Interview With Katrina SOS Founder Sadie Hébert
One aspect of modern living that is easy to forget is that we still have to deal with the natural world and the ravaging curve balls that it can throw our way. A grim example of this in recent years has been Hurricane Katrina, which devastated the Gulf Coast of North America in 2005, leaving many residents in the area in a desperate situation.
One such example of desperate situations is Sadie Hébert and her husband Jason, who bought a house in 2003 in a ‘park-like setting’ in scenic Saucier, Mississippi. But, when the Katrina hit, it caused untold damage to the area, and to the house.
The resulting effect was a long list of projects, and materials, to gather together and to address. A big part of this effort was the founding of a blog, Katrina SOS, with the appropriate tagline “the aftermath was far worse than the storm”.
I talked to Sadie via email, to find out about this extreme example of a major house renovation that tested the limits of budget, resolve, and hope. But, what came out of a grim situation was a call to solve her problems in the context of solving a wider problem experienced by everyone touched by the disaster, and to call attention to the plight of many people in their same situation.
Here’s the interview.
BuildDirect: First of all, thanks for talking with us, Sadie. Your situation must have felt extremely overwhelming in the aftermath of the storm. What were some of the ways you got passed that?
Sadie Hébert: Immediately afterwards we were all in survival mode, in a way that was unimaginable. I’ve been through hurricanes before. It is a normal part of life here, an expected hazard akin to wildfires in California. However, Katrina was completely different. The entire area was in a collective state of shock and there was no getting past it at first. Everything moved in slow motion and everyone was waiting on something, such as debris removal, building permits, FEMA trailers, code office inspections, insurance payments, etc. There was so much to do and not enough people to do it. And the people that were “doing it” were also affected.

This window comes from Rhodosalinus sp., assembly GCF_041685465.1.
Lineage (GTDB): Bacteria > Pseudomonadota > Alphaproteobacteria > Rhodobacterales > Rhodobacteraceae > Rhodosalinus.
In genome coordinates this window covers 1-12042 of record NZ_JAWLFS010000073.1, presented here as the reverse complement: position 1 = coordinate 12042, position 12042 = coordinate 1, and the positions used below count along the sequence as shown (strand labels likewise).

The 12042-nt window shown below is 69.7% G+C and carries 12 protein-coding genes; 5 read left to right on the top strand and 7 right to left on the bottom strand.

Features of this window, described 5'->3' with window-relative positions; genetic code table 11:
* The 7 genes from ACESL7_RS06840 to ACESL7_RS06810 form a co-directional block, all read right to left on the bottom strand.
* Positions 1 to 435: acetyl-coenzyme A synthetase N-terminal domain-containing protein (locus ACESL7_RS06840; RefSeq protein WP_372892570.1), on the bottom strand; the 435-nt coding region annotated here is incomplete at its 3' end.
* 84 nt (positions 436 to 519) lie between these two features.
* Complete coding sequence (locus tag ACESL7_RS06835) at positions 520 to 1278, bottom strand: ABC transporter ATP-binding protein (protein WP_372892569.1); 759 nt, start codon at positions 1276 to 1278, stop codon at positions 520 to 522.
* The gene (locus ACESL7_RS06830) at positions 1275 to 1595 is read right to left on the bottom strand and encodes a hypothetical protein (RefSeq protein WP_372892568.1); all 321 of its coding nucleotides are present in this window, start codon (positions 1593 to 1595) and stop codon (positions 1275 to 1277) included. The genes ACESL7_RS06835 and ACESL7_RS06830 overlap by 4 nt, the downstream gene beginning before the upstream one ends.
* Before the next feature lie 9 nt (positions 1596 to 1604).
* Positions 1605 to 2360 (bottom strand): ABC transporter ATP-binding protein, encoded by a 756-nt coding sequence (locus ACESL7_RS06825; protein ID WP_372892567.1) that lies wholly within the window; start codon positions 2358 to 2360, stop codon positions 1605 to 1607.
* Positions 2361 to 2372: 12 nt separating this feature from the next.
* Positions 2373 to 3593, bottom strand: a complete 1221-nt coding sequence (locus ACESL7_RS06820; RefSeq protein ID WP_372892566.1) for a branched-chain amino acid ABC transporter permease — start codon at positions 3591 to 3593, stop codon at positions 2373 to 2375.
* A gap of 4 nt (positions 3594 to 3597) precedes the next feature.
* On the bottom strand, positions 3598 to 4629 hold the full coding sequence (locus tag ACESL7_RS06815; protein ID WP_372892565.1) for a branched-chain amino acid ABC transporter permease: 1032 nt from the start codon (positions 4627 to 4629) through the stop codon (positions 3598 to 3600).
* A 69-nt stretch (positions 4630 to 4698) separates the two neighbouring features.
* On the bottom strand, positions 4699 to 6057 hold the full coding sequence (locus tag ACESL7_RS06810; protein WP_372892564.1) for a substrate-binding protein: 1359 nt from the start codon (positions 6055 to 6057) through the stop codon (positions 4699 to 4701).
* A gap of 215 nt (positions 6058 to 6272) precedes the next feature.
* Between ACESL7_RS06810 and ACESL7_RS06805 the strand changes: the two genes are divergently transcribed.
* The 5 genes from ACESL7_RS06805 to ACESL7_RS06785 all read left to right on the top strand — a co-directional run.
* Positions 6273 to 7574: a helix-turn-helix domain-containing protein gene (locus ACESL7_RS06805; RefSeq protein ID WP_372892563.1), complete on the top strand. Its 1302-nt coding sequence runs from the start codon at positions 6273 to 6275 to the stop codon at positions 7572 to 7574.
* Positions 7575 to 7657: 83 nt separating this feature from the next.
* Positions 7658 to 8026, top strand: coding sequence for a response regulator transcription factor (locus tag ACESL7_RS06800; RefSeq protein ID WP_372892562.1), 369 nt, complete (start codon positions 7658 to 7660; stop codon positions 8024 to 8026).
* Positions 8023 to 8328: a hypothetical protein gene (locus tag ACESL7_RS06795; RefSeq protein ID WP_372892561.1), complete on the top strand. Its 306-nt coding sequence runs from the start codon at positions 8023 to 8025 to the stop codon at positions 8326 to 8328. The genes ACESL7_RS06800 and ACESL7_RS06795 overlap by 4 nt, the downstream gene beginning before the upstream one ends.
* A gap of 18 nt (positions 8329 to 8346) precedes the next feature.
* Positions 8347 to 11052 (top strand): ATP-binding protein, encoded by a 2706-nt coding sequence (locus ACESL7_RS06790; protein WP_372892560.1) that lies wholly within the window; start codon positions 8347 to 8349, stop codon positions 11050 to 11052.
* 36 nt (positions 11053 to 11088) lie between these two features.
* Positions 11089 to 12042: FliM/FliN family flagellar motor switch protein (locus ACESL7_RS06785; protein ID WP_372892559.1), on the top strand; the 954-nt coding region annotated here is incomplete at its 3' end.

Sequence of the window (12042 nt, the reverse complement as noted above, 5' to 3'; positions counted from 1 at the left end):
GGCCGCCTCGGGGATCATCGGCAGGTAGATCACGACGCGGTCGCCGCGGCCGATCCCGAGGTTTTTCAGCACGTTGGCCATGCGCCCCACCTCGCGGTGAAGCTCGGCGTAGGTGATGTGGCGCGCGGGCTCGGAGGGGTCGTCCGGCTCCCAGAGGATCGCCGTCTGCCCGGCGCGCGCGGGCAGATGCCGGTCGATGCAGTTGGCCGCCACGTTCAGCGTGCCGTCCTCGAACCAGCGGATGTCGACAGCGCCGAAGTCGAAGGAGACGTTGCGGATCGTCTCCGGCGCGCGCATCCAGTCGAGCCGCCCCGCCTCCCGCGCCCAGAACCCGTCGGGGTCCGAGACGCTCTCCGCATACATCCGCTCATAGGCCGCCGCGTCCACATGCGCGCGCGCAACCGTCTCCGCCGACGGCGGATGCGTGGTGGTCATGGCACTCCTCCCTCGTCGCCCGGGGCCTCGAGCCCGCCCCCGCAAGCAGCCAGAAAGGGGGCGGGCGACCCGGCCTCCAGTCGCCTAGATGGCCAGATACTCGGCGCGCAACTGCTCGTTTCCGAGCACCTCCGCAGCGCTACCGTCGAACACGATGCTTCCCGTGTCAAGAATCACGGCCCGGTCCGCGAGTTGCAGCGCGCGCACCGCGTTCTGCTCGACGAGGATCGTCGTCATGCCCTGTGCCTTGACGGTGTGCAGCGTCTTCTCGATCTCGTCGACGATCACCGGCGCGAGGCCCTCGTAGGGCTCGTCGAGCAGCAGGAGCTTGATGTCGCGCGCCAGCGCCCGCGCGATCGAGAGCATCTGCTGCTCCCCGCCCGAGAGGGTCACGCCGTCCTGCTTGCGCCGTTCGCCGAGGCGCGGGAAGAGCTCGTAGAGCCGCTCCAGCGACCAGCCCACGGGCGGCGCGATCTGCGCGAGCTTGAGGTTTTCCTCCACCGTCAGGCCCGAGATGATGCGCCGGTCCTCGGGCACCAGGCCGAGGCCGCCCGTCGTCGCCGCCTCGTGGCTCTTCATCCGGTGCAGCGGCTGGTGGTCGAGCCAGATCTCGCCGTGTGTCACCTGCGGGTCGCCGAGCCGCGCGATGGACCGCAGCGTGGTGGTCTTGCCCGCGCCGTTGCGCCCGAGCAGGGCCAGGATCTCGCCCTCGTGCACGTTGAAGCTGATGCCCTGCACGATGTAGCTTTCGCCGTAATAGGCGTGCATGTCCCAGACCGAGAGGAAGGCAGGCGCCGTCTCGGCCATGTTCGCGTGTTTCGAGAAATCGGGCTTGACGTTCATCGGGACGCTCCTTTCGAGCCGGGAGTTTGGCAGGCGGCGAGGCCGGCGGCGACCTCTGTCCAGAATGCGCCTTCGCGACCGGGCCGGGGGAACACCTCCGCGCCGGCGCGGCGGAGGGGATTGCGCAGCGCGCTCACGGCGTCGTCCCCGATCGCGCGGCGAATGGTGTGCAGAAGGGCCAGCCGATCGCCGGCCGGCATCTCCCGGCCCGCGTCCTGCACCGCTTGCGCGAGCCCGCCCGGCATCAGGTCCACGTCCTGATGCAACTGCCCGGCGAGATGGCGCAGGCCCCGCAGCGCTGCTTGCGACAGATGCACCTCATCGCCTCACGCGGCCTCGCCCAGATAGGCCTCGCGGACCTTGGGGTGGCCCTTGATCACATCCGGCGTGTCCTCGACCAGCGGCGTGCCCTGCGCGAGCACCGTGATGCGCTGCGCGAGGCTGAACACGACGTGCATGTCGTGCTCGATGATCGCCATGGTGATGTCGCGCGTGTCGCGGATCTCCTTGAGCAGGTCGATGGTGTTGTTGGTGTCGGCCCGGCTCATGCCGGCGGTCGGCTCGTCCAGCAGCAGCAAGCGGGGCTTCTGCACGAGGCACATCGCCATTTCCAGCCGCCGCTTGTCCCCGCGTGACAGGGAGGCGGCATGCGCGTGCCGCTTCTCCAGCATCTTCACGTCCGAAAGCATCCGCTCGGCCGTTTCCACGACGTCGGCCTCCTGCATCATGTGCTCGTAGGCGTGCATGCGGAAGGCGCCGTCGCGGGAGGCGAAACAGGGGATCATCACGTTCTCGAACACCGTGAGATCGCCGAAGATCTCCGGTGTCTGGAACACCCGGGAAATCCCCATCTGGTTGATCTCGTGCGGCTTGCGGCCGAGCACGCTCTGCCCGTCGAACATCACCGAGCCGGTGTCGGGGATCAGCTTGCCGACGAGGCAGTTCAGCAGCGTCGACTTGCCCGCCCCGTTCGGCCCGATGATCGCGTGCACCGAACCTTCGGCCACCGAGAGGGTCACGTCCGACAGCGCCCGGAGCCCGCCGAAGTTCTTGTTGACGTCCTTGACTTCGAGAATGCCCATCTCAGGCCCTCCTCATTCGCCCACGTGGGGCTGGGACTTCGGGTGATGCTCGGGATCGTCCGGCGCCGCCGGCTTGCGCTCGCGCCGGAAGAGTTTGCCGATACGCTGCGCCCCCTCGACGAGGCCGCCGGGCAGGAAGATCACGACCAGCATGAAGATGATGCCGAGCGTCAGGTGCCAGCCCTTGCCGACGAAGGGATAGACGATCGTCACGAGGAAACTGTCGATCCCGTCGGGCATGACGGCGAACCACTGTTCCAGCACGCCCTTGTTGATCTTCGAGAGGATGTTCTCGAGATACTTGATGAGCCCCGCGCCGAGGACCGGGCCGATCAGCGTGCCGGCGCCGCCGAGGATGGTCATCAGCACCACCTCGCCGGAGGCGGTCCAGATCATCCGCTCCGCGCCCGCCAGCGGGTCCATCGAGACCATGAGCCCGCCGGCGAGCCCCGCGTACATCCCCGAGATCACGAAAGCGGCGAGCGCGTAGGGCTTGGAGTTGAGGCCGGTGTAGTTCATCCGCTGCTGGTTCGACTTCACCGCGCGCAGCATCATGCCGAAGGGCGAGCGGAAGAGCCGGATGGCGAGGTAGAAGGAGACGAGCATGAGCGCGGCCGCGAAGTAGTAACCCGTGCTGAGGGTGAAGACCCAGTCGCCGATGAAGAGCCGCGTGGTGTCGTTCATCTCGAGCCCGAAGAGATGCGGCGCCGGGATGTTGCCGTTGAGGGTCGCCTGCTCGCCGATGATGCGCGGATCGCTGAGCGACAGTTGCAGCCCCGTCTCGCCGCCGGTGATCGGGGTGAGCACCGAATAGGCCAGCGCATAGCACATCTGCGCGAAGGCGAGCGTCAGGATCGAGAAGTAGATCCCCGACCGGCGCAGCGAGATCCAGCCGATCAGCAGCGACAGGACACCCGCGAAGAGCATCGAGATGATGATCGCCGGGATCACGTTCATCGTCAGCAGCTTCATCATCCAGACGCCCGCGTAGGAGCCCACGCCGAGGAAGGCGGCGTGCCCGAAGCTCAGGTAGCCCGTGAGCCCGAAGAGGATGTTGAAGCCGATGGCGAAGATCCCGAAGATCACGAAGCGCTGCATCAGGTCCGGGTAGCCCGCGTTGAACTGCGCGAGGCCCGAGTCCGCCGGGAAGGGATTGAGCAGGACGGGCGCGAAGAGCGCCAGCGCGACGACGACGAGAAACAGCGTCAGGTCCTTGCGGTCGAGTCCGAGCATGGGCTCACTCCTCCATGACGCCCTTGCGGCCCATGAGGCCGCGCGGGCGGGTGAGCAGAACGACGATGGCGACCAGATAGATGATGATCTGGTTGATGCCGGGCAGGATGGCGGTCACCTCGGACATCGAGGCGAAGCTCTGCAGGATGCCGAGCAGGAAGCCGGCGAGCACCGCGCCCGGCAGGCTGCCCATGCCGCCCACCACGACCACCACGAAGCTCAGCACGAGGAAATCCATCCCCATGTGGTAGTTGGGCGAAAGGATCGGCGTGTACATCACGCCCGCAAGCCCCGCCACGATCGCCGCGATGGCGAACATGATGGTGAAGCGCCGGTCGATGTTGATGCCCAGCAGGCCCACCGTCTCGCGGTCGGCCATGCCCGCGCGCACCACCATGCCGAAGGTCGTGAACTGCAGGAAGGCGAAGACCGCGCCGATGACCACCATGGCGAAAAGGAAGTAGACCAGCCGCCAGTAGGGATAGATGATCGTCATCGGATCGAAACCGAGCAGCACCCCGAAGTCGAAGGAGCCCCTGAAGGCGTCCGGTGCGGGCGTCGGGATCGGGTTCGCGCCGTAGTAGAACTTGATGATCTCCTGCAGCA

BD: A disaster of this magnitude, as you mention on your blog, isn’t as significant as what it leaves behind. How did you prioritize what needed to be done, given how long that list was?
SH: We decided early on that we were going to rebuild as green as possible. However, we also discovered early on that the word “green” is very ambiguous and if you look at every aspect of a product, you can always find something that is not green. So we determined that for us, being green would mean to use natural materials, eliminate as much VOCs as possible, and reduce household energy usage. In addition, because my youngest son suffers from respiratory problems and we didn’t want to relive the whole FEMA camper formaldehyde fiasco, we deemed indoor air quality to be top priority. Therefore, choosing a material that may not be green in some respects, such as Portland cement, may still be an option.
We also take the approach that we would rather be without than settle for something less desirable. For instance, I will continue to live with my bare subfloors before putting down something like sheet vinyl or synthetic carpet. Don’t get me wrong, we are not picky people and this is not a matter of wanting something more expensive because that is not the case. We are just concerned with what products are made of because, again, indoor air quality is of upmost importance.
As far as the construction process, in most respects, what needed to be done prioritized itself because certain things had to be done prior to others. For example, house plans had to be finalized before trusses could be built, HVAC lines had to be run before insulation could be sprayed, drywall had to be finished before mini-splits could be installed, etc. However, the workflow is a bit more haphazard lately because we have so many parallel projects and we’re living in the work area.
SH: I think that everything has been harder than I expected. There are so many decisions to make when you’re building yourself and the amount of research that goes into something like this far surpasses the hours of labor.
I never would have thought that we could build a house ourselves because really, who does that? I thought that my hubby was crazy when he said that he wanted to build it himself (later I realized that “he” actually implied “we”). But we were scared to hire a contractor because there were so many crooks here at the time. The deciding factor was seeing a guy that we hired to install a concrete slab under the house, and was considering hiring for the rebuild, on the news because he skipped town with a bunch of money.
When we got to a point in the construction where Jason and I were unable to do it ourselves, we hired a guy that totally screwed everything up; everything he did had to be redone and even damages his crew made to existing construction had to be fixed. And believe me, we did our homework and the guy was highly recommend. It was very tough to see this happen after all of our planning and hard work.